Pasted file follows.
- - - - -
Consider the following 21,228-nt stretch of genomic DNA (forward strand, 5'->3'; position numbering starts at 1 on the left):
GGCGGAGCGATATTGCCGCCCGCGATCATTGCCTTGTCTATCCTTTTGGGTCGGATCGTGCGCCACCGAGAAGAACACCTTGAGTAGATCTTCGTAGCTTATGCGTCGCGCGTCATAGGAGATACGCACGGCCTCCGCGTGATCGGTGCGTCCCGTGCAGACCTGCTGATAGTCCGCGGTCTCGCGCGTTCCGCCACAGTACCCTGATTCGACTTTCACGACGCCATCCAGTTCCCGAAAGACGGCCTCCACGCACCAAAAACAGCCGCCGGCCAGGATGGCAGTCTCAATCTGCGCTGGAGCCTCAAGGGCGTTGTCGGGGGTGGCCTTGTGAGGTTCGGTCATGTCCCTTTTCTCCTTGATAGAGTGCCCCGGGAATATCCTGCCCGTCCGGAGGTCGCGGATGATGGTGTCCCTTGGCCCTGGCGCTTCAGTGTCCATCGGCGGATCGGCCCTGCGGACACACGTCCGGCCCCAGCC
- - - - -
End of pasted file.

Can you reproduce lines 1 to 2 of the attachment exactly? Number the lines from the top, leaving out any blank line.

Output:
Consider the following 21,228-nt stretch of genomic DNA (forward strand, 5'->3'; position numbering starts at 1 on the left):
GGCGGAGCGATATTGCCGCCCGCGATCATTGCCTTGTCTATCCTTTTGGGTCGGATCGTGCGCCACCGAGAAGAACACCTTGAGTAGATCTTCGTAGCTTATGCGTCGCGCGTCATAGGAGATACGCACGGCCTCCGCGTGATCGGTGCGTCCCGTGCAGACCTGCTGATAGTCCGCGGTCTCGCGCGTTCCGCCACAGTACCCTGATTCGACTTTCACGACGCCATCCAGTTCCCGAAAGACGGCCTCCACGCACCAAAAACAGCCGCCGGCCAGGATGGCAGTCTCAATCTGCGCTGGAGCCTCAAGGGCGTTGTCGGGGGTGGCCTTGTGAGGTTCGGTCATGTCCCTTTTCTCCTTGATAGAGTGCCCCGGGAATATCCTGCCCGTCCGGAGGTCGCGGATGATGGTGTCCCTTGGCCCTGGCGCTTCAGTGTCCATCGGCGGATCGGCCCTGCGGACACACGTCCGGCCCCAGCC